There are other important differences too – perhaps the most notable one is price. SoftLayer’s Bare Metal cloud offering costs $0.37 per hour for a four-core server with 8GB of RAM. Its IaaS virtual machine starts at $0.038 per hour with 1GB of RAM. Microsoft Azure has VMs that start at $0.018 per hour. A massive price difference, but a big performance difference too.
No more noisy neighbor
Krystynak says one of the things that frustrated him most about operating in an IaaS public cloud four years ago was the concept of “noisy neighbors.” In a public cloud, customers share infrastructure and sometimes other customers can impact the performance of virtual machines running on the same server. In a bare metal environment, customers get access to the full server, so there are no neighbors, noisy or otherwise.
Noisy neighbors are a minor and rare inconvenience for most users that is fairly easy to remediate, says a spokesperson for operational analytics company Datadog. But for customers like AppLovin who are pushing the infrastructure to the max, any inconsistency in performance, even if minor, can become problematic.
In recent months an interesting new use case has emerged for hosted bare metal offerings: Application containers. “There’s really no reason to put a VM under a container unless you’re really trying to isolate it for security,” says Rackspace CTO John Engates. “Otherwise, if you can take the VM out of the equation, you can put containers right on the bare metal, and we have customers doing that.”
Fichera in his Forrester report notes that bare metal infrastructure is a compelling option for latency-sensitive workloads, or users who are currently using large sized VMs that are constantly loaded.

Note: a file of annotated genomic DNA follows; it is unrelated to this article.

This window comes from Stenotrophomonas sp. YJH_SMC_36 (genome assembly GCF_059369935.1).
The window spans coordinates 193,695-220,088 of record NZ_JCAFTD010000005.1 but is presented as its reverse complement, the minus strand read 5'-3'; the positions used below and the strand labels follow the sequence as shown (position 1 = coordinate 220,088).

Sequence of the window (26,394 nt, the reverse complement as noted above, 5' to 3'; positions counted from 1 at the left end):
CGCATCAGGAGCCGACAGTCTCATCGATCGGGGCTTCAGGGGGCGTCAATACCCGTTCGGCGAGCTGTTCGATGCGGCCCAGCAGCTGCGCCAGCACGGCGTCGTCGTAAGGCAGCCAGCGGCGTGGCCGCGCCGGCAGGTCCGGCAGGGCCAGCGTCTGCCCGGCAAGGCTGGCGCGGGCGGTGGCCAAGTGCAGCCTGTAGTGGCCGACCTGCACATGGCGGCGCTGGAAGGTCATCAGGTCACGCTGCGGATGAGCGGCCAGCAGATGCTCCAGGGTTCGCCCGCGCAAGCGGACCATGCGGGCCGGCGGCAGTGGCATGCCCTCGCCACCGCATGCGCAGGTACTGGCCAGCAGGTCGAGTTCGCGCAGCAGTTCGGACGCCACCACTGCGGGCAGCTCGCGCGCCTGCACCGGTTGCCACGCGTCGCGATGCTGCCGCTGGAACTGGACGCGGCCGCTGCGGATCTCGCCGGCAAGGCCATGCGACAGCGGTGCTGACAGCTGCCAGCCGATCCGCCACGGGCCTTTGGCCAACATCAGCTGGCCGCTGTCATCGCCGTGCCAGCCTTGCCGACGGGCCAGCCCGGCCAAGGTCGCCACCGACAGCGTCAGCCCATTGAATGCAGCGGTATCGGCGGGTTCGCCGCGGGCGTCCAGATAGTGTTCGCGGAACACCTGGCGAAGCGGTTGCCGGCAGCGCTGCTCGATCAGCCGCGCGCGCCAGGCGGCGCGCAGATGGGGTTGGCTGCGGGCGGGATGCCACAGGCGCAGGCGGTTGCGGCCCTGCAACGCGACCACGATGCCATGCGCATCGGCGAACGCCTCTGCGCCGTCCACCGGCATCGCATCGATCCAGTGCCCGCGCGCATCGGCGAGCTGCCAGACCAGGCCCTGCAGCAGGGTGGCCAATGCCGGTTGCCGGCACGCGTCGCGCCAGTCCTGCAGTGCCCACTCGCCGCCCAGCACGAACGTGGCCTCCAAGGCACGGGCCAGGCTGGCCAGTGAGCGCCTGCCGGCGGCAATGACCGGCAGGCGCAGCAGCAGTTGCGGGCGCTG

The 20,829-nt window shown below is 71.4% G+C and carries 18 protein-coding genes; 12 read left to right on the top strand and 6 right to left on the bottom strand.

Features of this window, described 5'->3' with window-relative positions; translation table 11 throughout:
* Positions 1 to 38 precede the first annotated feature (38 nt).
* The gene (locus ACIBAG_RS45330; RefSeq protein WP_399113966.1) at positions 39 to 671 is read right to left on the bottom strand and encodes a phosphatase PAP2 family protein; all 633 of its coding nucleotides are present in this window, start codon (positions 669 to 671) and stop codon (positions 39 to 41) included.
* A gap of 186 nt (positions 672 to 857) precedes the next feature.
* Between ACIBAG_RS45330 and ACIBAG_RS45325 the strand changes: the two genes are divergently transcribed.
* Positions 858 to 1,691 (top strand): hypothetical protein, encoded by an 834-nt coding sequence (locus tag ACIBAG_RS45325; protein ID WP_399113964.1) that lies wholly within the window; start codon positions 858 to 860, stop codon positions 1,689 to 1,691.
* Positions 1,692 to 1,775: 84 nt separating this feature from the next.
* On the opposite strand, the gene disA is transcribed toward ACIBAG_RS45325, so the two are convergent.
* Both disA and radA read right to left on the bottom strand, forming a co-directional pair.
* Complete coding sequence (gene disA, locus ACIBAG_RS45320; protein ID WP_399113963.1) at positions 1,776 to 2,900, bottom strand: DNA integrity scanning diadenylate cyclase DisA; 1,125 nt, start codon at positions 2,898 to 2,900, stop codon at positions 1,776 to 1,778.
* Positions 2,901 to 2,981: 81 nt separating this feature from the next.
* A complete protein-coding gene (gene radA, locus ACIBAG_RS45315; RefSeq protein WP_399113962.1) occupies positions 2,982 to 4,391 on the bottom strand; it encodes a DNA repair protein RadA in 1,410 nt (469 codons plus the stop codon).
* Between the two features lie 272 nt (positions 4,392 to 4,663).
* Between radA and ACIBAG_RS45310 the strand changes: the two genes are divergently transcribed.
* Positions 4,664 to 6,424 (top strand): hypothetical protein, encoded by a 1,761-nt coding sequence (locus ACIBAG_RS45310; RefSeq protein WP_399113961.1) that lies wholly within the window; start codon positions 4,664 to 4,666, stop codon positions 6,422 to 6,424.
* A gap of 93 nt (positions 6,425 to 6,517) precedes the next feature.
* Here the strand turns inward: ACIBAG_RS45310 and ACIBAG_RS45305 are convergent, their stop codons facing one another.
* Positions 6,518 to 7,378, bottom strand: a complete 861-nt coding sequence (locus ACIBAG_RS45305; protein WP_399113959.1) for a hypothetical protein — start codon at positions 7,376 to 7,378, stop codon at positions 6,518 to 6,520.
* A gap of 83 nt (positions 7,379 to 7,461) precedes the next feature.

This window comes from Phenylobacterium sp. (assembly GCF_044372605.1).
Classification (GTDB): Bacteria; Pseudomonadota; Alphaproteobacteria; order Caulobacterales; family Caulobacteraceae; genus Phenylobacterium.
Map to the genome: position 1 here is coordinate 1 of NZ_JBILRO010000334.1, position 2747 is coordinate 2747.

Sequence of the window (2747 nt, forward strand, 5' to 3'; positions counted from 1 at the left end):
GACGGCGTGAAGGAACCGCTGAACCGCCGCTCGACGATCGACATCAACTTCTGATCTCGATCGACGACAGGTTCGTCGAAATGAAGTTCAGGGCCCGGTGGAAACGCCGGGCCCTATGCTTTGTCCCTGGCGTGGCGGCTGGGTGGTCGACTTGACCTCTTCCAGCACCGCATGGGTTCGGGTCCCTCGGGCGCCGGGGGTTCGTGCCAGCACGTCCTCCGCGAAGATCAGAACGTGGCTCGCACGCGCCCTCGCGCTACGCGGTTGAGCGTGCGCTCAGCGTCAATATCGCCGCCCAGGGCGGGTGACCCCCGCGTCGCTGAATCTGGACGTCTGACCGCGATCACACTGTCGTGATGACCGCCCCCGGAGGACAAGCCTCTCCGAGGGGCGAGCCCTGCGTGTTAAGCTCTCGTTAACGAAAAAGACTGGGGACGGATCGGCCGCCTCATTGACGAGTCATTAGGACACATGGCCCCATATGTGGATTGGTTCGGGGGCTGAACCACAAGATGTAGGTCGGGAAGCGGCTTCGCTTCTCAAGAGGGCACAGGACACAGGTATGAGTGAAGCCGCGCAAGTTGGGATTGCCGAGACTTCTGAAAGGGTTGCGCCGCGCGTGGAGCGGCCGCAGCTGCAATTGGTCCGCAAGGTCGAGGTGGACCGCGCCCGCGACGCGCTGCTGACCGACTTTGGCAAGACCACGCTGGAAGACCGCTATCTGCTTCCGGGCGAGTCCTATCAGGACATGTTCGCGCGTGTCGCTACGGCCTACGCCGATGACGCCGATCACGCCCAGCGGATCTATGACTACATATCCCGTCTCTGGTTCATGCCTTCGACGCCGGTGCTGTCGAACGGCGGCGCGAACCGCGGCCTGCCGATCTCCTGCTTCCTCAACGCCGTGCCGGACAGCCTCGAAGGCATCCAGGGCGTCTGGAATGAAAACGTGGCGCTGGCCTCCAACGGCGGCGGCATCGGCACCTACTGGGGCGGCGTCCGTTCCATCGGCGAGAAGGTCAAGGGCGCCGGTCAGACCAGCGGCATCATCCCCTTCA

What it’s not good for
Bare metal has its disadvantages though. For one, customers don’t get the same agility from bare metal servers as they do with virtual machines. IaaS public cloud resources spin up very quickly compared to bare metal servers. There also are not as advanced management tools for bare metal servers – so for example replicating machine images for backup and testing is more difficult. And they require using physical networking and storage, whereas VMs can take advantage of more-agile virtual networking and storage. And most workloads don’t need access to the whole server – it’s overkill.
Gartner Vice President and Distinguished Analyst Lydia Leong says any debate between IaaS and hosted bare metal harkens back to the debate from the early and mid 2000s about whether workloads should run on virtualized infrastructure or not.
Bare metal infrastructure has its place – especially for workloads with large memory footprints, like an SAP HANA in-memory database. Batch computing can also benefit from bare metal performance.
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